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Kapler shares what stood out in stunning Giants season

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Kapler

It has been clear for months that Gabe Kapler likely would be National League Manager of the Year, but Bruce Bochy didn't want to take any chances. Bochy was brought on by MLB Network to hand out the award, and when he was asked to announce the winner, he paused and smiled.

Bochy had not yet received the text message with the name of the winner and he didn't want to name the wrong man. He waited a moment, but as Gabe Kapler watched a couple thousand miles away, he couldn't help but smile as well. 

"I was like, 'Oh, there's Boch,'" he said later. "That's probably a good sign."

It certainly was, as Kapler became the second manager in franchise history to win the award. This one was a no-brainer, with Kapler receiving 28 of 30 first place votes after leading the Giants to a franchise record 107 wins and a shocking NL West title. 

It has been a month since the season ended in the NLDS and that has given Kapler a chance to sit back and reflect on what the team accomplished. During an interview for the Giants Talk Podcast, he said one thing has stood out.

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"I guess I realized it all the way through but I guess it's kind of hit me harder the last couple of days, and that's just how many people contributed to our season and how, if everybody isn't leaning hard in the exact same direction, 107 wins and a National League West title doesn't happen," Kapler said.

 

As an example, Kapler brought up members of the organization who are behind the scenes, including director of travel and clubhouse operations Abe Silvestri, clubhouse manager Brad Grems and head groundskeeper Greg Elliott. The entire organization, from staffers to players, was pulling in one direction, and perhaps that's Kapler's greatest accomplishment through two seasons.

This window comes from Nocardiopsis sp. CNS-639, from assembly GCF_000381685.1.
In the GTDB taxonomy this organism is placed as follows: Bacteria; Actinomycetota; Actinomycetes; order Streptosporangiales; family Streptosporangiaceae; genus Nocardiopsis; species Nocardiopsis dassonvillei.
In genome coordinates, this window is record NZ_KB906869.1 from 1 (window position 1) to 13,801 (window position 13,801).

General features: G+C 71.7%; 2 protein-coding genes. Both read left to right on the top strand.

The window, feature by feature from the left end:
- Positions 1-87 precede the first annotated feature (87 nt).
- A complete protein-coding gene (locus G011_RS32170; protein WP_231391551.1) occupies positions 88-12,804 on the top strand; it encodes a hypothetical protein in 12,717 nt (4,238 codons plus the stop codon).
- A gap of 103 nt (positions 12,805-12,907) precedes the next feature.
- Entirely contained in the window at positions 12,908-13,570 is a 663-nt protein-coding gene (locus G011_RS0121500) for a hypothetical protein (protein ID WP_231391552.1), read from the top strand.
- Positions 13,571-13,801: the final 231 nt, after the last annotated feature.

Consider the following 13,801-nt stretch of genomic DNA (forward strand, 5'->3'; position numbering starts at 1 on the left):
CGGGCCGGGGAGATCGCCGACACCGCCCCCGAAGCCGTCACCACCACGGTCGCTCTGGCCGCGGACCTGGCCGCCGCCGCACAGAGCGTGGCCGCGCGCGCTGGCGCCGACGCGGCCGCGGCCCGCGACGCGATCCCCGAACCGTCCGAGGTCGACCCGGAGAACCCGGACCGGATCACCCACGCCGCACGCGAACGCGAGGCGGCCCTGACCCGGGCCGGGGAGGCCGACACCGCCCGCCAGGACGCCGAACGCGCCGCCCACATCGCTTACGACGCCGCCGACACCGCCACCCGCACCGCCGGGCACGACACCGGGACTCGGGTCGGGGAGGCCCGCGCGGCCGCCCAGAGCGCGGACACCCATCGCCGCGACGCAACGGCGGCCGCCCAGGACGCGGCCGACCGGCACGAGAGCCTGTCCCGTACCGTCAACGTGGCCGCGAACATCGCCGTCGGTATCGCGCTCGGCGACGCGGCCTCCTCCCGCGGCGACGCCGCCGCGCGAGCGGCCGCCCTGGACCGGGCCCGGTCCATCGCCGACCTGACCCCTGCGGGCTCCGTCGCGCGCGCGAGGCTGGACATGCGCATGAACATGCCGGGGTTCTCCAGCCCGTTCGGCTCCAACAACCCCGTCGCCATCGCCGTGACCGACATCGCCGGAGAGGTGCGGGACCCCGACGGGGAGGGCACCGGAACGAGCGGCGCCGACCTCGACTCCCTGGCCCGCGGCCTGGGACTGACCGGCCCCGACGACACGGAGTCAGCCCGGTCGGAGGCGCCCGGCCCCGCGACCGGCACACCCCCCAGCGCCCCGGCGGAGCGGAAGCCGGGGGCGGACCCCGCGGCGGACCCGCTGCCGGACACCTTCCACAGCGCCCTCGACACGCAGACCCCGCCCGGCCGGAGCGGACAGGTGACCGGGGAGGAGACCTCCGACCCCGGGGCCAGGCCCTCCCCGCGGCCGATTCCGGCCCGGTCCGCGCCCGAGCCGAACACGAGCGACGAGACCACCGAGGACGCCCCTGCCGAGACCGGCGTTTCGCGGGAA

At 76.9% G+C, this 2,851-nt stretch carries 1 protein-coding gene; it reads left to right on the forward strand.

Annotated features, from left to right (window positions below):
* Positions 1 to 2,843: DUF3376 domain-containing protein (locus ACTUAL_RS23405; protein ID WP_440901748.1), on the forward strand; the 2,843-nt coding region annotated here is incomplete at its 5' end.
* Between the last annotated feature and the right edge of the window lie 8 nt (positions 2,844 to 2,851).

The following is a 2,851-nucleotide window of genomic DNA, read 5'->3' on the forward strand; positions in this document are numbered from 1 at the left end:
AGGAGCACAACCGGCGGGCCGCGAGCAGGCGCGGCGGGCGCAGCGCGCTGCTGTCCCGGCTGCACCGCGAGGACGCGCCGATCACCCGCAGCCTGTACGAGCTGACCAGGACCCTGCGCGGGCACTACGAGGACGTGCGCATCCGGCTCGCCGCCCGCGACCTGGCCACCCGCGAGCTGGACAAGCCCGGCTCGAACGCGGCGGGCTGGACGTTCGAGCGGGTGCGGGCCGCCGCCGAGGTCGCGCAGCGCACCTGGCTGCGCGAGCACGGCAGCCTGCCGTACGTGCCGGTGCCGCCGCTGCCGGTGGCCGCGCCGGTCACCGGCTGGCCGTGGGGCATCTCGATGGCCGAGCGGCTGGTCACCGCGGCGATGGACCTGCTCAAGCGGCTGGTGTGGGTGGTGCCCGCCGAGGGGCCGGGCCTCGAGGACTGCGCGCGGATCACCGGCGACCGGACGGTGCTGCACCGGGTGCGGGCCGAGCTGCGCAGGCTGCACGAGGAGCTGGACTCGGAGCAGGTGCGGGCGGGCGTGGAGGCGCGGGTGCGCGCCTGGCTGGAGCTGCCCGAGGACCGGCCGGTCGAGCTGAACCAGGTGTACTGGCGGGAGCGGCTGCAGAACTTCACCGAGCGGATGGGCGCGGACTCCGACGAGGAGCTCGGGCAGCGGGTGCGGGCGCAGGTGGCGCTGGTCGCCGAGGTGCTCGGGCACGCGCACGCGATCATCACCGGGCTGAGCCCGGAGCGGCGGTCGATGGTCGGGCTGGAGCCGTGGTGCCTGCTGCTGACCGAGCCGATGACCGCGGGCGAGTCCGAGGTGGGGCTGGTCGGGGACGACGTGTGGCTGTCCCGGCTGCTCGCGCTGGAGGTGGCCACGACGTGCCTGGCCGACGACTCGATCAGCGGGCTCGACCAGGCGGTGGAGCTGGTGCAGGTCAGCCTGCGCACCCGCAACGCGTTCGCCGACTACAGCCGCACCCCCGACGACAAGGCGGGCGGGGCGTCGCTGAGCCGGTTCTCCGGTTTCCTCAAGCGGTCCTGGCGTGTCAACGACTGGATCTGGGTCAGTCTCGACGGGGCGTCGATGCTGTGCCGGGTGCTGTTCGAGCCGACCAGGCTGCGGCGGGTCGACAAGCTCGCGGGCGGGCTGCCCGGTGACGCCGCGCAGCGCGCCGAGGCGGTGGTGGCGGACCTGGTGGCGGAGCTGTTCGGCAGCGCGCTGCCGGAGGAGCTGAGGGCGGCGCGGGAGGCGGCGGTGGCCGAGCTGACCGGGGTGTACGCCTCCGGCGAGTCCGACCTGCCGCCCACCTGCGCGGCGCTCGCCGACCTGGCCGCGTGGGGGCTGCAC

Kapler took over a team that had lost at least 85 games each of the previous three seasons, and most around the game thought the Giants were still in a rebuild after missing the playoffs in 2020. But the clubhouse felt differently.

The Giants made an NL West title their goal back in spring training, even as the numbers seemed to indicate they had no shot. FanGraphs gave them a 5.7 percent shot of making the playoffs and PECOTA, a respected projections system, put them at zero percent to win the NL West. PECOTA had the Giants finishing 24 games behind the Dodgers and 17 behind the Padres.

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"I think the players set the tone right away in spring training," Kapler said. "The players just didn't really give a s--- about what PECOTA projected and what analysts were saying about our club and that was really important. If Buster says it, if Brandon Crawford and Brandon Belt and Evan Longoria and Kevin Gausman are saying, 'Hey, we're a really good team. We can do this. We can have resurgent years, some of the best years of our careers, and we can have some of these younger players come up and interject their most athletic moments.'"

The end result was one of the most surprising regular season runs in MLB history, leading to a hell of a week in November for Kapler. Four days after he got a two-year extension, he became the first Giants manager in 21 years to be named NL Manager of the Year. As Kapler reflected on it all, he appreciated the way the whole clubhouse moved in one direction.

"We knew that the projections were there," he said, "But we also knew that we were a talented group that could come together and work together to achieve something great."

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